The company says it hardened the security of its new flagship phones—and plans to release a built-in Android VPN.
When Google launched its flagship Pixel 6 and 6 Pro smartphones last year, the company touted its Tensor “system on a chip” and dedicated Titan M2 security chip as being designed to underpin a new generation of security and privacy features. Now, as it releases Pixel 7 and 7 Pro, the company said on Tuesday that it is building on that foundation with the new Tensor G2 processor, expanded independent security certifications for Titan M2, and software features like an upcoming built-in Android VPN to protect user privacy while maintaining performance.
Google spent three years subjecting Titan M2 to testing by the third-party lab SGS Brightsight. The chip now has an array of Common Criteria hardware security certifications, the same process that smartcards, SIM cards, and bank card chips go through. Titan M2 passed the highest hardware vulnerability assessment, meaning that it is highly resistant to physical attacks, an area that has been increasingly important to chip makers in recent years.
“This testing emulates the sophistication of state-sponsored attacks, someone who’s got almost unlimited resources and determination,” says Dave Kleidermacher, vice president of engineering for Android security and privacy. “At Google and for Pixel, we talk a lot about the exploit cost. Nothing is ever perfect—there are going to be vulnerabilities and exploits—but we want to always continually raise the cost to the attacker.”
With Pixel 7 and 7 Pro, Google is continuing to expand its efforts on what the company calls Protected Computing. The goal is to restrict how and when user data can be accessed, de-identify and anonymize data when it must be used, minimize the amount of identifying data that is generally produced about a user, and keep as much processing out of the cloud and on users’ devices as possible. On Pixel devices, Google has control of both hardware and software, which the company says allows it to plan strategically and maximize security and performance rather than having to make tradeoffs.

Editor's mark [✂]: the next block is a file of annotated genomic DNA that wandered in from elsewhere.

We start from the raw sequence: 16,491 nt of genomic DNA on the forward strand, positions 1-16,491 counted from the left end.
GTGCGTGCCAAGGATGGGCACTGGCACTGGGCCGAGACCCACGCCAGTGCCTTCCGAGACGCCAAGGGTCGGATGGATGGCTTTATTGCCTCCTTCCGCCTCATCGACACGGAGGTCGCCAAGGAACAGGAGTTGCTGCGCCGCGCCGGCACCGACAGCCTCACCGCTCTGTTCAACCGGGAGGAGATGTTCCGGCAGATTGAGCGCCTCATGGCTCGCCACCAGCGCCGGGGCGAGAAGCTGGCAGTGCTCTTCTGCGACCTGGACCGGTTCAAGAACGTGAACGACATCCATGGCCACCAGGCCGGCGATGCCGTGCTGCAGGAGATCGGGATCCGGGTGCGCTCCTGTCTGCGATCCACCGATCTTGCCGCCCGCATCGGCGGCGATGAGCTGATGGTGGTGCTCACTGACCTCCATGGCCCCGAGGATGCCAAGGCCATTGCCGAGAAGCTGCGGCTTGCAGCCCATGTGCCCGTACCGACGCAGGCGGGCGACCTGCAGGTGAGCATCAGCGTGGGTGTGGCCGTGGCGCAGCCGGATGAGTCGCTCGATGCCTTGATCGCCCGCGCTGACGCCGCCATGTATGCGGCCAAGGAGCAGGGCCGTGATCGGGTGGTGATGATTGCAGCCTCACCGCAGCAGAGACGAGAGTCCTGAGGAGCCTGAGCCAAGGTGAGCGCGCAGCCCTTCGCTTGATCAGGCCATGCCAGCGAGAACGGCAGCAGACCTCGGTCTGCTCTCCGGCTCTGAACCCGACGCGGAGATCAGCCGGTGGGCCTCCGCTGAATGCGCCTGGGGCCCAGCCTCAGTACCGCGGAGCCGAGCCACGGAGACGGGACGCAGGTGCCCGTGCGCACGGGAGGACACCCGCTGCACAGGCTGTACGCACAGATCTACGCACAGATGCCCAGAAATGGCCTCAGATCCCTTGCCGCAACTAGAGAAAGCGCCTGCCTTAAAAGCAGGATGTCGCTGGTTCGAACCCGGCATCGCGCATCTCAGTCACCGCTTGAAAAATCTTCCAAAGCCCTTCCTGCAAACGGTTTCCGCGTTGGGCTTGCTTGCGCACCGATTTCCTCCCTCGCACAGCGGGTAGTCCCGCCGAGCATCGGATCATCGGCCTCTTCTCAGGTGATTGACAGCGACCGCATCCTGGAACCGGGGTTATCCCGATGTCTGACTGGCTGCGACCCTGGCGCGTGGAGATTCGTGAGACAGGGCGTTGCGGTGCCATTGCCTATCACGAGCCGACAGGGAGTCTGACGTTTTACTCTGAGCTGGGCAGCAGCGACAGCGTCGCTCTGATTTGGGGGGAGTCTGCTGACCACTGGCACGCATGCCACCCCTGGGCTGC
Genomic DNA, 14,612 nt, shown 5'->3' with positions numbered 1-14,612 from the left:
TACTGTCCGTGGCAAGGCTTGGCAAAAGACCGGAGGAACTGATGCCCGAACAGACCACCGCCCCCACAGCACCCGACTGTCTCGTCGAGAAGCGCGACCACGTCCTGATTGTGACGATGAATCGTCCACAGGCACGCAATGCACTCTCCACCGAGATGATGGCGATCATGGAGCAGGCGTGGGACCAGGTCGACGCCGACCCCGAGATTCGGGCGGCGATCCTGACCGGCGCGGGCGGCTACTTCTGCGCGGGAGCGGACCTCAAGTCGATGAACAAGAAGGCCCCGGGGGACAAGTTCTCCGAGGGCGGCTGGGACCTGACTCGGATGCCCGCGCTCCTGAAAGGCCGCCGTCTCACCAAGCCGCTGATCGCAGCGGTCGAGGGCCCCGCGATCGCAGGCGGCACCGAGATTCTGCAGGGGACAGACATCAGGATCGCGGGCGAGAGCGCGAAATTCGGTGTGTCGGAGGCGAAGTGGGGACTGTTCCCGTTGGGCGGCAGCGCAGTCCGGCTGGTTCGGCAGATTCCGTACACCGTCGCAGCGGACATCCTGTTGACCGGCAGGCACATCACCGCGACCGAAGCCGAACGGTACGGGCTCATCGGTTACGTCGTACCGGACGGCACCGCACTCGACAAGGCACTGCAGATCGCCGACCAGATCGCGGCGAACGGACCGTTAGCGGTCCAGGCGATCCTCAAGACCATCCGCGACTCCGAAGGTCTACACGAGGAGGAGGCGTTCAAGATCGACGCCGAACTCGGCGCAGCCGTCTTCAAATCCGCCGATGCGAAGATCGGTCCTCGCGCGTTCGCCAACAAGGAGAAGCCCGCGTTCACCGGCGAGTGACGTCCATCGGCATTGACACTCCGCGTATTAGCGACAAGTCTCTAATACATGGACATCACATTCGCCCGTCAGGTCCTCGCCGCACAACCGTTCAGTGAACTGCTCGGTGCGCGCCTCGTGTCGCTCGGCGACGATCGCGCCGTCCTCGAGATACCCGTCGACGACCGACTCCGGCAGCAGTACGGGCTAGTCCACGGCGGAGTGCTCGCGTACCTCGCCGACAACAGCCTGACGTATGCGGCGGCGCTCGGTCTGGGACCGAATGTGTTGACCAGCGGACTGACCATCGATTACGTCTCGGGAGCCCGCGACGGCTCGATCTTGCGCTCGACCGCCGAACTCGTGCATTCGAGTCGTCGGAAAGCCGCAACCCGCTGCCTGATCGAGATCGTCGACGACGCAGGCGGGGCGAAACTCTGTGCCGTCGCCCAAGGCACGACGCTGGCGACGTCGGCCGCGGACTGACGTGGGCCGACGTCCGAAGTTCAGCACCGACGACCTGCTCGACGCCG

Though the privacy and security benefits of VPNs are somewhat debated for the average user, VPN by Google One will be released as a built-in service for Pixel 7 and 7 Pro by the end of this year for users who want to encrypt their network traffic and shield their IP address from mobile networks and internet providers. Google points out that, historically, users who wanted to add a VPN on mobile needed to download a third-party option instead of having an optimized and integrated service.
VPN by Google One is open source and aims to address some classic concerns about VPNs by separating authentication and key management for encryption onto distinct servers that can’t access each other. In essence, the service is set up to blind itself such that even a rogue insider would not be able to determine who you are and what your browsing history is by compromising the service. Google also says that it does not log user browsing data, though the company says it does record some anonymized, aggregate metrics. In addition to publishing a breakdown of how the service works, Google also commissioned and published an independent audit from NCC Group on VPN by Google One’s security.
“We’re investing quite a lot in making sure we have extensive first-party and third-party audits, reviews, certification, and analysis to see that we really are providing verifiable security and privacy guarantees,” says Jesse Seed, Google’s product manager lead for silicon security.
Just as Pixel 7 and 7 Pro have logged mostly incremental improvements in their feature sets, the security and privacy changes aren’t revolutionary. But Kleidermacher and Seed emphasize that the changes this year are hard-won—and with so many digital threats to contend with, both for high-risk targets and regular users, every little bit counts.
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